President’s message on Earth Day
This Earth Day, we are confronted with a public health crisis and the enduring climate crisis. Both demand that we recognize the impact of our choices, and require us to work together for the common good.
To address the growing climate challenge, UM has made significant changes to become leaders of sustainability research and practices, from building the highest standard of environmentally-sound buildings, to altering our purchasing policies to account for environmental impacts—all things you can learn more about in our Sustainability Strategy 2019-2023. Our efforts to date have earned us gold in the Sustainability Tracking, Assessment & Rating System, and we are now aiming to earn a platinum award.
We have also recently focused on our financials. Last year, UM, alongside 14 of Canada’s other leading universities, signed a pledge to follow environmentally responsible investment practices. This pact also holds signatories to cut their institution’s emissions in half by 2030 and achieve net-zero emissions by 2050. UM’s Climate Action Plan, which will outline how we will meet these goals, is expected to be complete and available to the public this fall.
These are ambitious goals, and I look forward to the continued progress we need to make to reach them. We have a lot of work ahead of us, because we know we need to do things differently, as an institution and as individuals.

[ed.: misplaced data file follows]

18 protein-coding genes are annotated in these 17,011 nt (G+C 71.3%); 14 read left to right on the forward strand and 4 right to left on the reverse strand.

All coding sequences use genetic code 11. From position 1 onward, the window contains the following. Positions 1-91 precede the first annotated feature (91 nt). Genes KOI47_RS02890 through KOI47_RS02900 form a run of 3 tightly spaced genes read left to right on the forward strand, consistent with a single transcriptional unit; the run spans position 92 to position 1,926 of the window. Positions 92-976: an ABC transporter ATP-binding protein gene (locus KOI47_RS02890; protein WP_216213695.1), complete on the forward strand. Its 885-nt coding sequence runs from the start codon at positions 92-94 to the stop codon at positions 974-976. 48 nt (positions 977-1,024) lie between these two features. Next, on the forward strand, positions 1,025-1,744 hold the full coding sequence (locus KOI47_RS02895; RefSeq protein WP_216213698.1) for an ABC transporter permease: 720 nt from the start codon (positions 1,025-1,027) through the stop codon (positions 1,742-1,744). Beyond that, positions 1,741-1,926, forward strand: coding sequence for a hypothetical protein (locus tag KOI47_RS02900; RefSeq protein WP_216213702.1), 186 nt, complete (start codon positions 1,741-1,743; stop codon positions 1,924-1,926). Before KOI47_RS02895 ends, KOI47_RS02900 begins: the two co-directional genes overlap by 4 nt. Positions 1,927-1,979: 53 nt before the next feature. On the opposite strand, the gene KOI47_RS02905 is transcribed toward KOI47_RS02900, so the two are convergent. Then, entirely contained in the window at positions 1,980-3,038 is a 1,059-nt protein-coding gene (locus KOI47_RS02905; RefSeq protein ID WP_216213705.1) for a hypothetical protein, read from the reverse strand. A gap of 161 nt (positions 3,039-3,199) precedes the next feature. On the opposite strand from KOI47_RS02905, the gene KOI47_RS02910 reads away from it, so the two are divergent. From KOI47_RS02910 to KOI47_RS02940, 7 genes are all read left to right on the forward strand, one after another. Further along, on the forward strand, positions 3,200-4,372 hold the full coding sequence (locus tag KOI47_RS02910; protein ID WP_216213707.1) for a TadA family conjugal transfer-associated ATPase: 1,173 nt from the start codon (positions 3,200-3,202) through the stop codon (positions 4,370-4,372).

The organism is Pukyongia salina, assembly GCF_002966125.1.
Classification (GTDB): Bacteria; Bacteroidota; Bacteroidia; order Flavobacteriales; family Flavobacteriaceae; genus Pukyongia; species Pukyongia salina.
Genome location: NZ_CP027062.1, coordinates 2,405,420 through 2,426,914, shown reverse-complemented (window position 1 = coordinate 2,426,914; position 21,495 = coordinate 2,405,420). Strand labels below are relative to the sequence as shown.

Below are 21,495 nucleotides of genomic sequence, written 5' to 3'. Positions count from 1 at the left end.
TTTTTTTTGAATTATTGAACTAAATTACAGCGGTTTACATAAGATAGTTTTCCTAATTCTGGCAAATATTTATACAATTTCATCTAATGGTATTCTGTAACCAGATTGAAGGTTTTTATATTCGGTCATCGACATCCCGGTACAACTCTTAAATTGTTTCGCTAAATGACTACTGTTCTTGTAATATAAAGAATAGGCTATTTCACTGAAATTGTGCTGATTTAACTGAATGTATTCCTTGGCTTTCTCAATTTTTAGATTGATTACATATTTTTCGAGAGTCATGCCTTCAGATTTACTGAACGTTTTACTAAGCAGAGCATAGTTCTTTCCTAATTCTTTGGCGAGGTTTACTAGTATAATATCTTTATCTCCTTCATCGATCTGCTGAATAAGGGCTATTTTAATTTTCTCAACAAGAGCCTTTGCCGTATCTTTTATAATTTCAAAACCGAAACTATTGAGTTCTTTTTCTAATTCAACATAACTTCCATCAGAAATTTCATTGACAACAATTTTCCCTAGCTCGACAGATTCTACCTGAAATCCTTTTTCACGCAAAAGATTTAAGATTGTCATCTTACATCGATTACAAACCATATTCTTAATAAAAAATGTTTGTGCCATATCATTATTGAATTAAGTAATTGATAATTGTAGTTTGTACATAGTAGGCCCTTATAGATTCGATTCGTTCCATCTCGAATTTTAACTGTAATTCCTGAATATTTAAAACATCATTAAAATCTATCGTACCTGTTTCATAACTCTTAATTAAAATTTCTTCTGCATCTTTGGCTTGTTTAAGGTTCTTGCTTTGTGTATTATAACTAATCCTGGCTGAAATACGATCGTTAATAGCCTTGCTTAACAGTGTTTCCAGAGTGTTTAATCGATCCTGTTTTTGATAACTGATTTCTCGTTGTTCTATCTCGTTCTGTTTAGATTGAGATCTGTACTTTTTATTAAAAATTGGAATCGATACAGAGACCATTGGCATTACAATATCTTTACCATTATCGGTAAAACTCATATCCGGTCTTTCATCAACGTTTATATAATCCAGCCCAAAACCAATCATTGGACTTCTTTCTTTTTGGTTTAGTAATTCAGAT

This year—this long pandemic year— forced us all to make behavioural changes that lessened our impact on the natural world. Indeed, ecologist Nicola Koper, from UM’s Natural Resources Institute, quickly realized that lockdowns offered an incredible opportunity to see how wildlife behaved when humans quieted their behaviour. She and her colleagues did research on 82 bird species, and almost all of them changed their habitat use during the lockdown, often increasing their use of human-altered landscapes. (UM even recently posted a cautionary notice of coyotes roaming the Fort Garry campus.)
I don’t suggest we live in lockdown, but we do need to make long-term changes to our behaviour, and the pandemic has shown us that drastic change is possible. Now we must do our part and seize this opportunity.